Artificial photosynthesis of CO, has recently attracted intense attention as a potential solution for the energy crisis and global warming. However, the molecular mechanism of the reaction is quite complicated and is far from understood. We performed a first-principles calculation on the thermodynamically feasible formaldehyde pathway: CO2 -> HCOOH -> H2CO -> CH3OH -> CH4. The interconversion of the Cl molecules has been systematically investigated. We find that a two-electron process has a lower barrier than a one-electron process for the photoreduction of all of the molecules under investigation except for methanol. On the basis of the full potential energy surface for photoreduction of CO, to methane, the rate-limiting step is found to be the photoreduction of formic acid to formaldehyde, which contains the elementary step that has the largest kinetic barrier. It will be more efficient if CO instead of formic acid is the precursor of formaldehyde. Then the rate-limiting step becomes the photoreduction of CO, to CO. However, the barriers for the photoreduction of the organic molecules are all higher than the barriers for their photodecomposition reaction, which suggests that all of the Cl organic molecules are more easily oxidized than reduced. Thus, charge separation is crucial for improving the efficiency and selectivity of the reaction. The intertwining of photoreduction and photooxidation reactions might be one of the major reasons for the complexity and low efficiency of the reaction. On the basis of the calculations, a new mechanism for the reaction is proposed.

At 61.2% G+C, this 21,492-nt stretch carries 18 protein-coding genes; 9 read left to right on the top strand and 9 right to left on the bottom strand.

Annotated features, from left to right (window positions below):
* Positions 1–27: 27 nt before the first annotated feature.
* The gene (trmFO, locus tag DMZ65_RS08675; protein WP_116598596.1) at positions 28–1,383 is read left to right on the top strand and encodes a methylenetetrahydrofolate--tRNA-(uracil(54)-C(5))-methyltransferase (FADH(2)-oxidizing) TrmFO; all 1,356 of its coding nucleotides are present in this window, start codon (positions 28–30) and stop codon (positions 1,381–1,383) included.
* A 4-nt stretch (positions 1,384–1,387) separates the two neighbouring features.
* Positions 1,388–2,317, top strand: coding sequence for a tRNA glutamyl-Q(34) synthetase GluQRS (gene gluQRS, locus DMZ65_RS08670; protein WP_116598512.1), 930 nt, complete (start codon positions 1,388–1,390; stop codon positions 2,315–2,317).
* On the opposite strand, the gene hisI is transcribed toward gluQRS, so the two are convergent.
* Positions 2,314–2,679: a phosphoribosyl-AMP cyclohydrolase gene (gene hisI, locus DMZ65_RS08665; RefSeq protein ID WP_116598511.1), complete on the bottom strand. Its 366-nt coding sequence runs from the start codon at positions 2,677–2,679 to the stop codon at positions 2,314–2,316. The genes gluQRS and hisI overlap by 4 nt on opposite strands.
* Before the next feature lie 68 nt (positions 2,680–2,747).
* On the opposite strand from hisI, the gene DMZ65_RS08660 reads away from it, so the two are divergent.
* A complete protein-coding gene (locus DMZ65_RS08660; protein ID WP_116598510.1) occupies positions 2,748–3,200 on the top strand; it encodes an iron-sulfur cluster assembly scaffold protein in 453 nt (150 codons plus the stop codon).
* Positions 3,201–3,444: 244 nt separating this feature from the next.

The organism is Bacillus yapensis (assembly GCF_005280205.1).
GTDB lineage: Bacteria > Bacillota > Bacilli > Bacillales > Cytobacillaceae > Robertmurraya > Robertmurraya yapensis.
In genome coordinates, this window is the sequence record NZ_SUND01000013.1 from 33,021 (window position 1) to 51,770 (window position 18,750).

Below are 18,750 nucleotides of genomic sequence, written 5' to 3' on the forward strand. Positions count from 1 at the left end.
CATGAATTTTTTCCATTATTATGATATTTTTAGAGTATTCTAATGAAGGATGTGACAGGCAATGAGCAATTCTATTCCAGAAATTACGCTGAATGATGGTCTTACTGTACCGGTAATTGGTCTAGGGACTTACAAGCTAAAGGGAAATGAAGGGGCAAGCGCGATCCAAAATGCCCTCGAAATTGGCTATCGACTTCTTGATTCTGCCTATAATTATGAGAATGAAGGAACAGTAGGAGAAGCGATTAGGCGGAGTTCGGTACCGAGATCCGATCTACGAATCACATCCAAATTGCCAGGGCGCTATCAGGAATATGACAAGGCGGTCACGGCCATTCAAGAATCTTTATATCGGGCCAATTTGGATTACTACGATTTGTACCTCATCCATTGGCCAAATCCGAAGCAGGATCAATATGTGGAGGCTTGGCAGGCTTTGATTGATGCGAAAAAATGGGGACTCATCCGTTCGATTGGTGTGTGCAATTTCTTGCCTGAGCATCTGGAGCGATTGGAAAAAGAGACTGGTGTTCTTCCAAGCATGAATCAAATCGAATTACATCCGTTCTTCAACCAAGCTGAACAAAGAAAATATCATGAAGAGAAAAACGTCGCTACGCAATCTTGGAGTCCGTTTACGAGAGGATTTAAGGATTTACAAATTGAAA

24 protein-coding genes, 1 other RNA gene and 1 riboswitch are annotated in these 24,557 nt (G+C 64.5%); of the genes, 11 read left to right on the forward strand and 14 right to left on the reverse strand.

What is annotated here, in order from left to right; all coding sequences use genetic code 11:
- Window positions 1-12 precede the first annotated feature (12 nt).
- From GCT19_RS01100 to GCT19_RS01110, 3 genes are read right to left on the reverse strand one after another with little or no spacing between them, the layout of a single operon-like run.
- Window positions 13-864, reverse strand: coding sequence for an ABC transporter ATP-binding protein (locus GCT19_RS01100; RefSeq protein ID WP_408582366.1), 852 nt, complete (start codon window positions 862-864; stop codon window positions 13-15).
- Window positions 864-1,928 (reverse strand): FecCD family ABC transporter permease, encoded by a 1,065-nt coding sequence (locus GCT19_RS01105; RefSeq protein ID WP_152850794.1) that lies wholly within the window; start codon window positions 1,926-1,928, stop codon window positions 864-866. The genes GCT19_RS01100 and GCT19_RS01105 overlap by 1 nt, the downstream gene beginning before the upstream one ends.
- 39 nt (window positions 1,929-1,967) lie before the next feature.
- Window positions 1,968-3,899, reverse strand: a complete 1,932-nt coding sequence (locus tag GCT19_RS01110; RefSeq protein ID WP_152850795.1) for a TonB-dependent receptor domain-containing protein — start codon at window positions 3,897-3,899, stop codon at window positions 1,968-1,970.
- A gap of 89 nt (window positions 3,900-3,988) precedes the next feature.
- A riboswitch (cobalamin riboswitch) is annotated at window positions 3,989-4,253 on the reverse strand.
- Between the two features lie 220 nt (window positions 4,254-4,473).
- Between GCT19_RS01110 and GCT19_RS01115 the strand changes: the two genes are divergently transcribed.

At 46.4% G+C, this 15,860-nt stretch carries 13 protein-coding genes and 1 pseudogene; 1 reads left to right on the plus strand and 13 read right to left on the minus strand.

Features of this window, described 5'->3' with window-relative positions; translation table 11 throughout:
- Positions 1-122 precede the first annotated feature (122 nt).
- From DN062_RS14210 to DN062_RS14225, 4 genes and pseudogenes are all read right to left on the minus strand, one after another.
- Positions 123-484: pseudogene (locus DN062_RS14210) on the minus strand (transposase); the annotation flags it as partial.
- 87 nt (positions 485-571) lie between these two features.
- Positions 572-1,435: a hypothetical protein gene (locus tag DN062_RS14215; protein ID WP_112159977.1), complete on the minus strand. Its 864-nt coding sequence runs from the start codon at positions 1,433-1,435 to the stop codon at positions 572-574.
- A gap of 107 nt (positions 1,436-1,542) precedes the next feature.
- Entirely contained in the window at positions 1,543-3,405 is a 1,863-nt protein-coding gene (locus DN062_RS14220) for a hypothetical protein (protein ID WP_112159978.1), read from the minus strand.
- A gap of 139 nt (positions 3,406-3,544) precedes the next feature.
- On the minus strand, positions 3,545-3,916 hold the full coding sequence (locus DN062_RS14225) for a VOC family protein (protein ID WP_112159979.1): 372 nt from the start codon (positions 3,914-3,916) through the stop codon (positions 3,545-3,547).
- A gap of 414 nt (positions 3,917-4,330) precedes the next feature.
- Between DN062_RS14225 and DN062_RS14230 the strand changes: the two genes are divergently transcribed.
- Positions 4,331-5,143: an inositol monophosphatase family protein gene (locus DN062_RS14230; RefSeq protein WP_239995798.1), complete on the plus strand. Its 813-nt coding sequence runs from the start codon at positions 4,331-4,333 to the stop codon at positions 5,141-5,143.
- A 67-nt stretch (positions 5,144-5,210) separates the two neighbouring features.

• 27. Kagalwala, Husain N.
    et al.
    Tong, Lianpeng
    Zong, Ruifa
    Kohler, Lars
    Ahlquist, Mårten S. G.
    KTH, School of Biotechnology (BIO), Theoretical Chemistry and Biology.
    Fan, Ting
    KTH, School of Biotechnology (BIO), Theoretical Chemistry and Biology.
    Gagnon, Kevin J.
    Thummel, Randolph P.
    Evidence for Oxidative Decay of a Ru-Bound Ligand during Catalyzed Water Oxidation2017In: ACS Catalysis, ISSN 2155-5435, E-ISSN 2155-5435, Vol. 7, no 4, p. 2607-2615Article in journal (Refereed)
    Abstract [en]

    In the evaluation of systems designed for 800 catalytic water oxidation, ceric ammonium nitrate (CAN) is often used as a sacrificial electron acceptor. One of the sources of failure for such systems is oxidative decay of the catalyst in the presence of the strong oxidant CAN (E-ox = +1.71 V). Little progress has been made in understanding the circumstances behind this decay. In this study we show that a 2-(2'-hydroxphenyl) derivative (LH) of 1,10-phenanthroline (phen) in the complex [Ru(L)(tpy)](+) (tpy = 2,2';6',2 ''-terpyridine) can be oxidized by CAN to a 2-carboxy-phen while still bound to the metal. This complex is, in fact, a very active water oxidation catalyst. The incorporation of a methyl substituent on the phenol ring of LH slows down the oxidative decay and consequently slows down the catalytic oxidation. An analogous system based on bpy (2,2'-bipyridine) instead of phen shows much lower activity under the same conditions. Water molecule association to the Ru center of [Ru(L)(tpy)](+) and carboxylate donor dissociation were proposed to occur at the trivalent state. The resulting [Ru-III-OH2] was further oxidized to [Ru-IV=O] via a PCET process.

  • 28. Kartusch, Christiane
    et al.
    Krumeich, Frank
    Safonova, Olga
    Hartfelder, Urs
    Makosch, Martin
    Sa, Jacinto
    van Bokhoven, Jeroen A.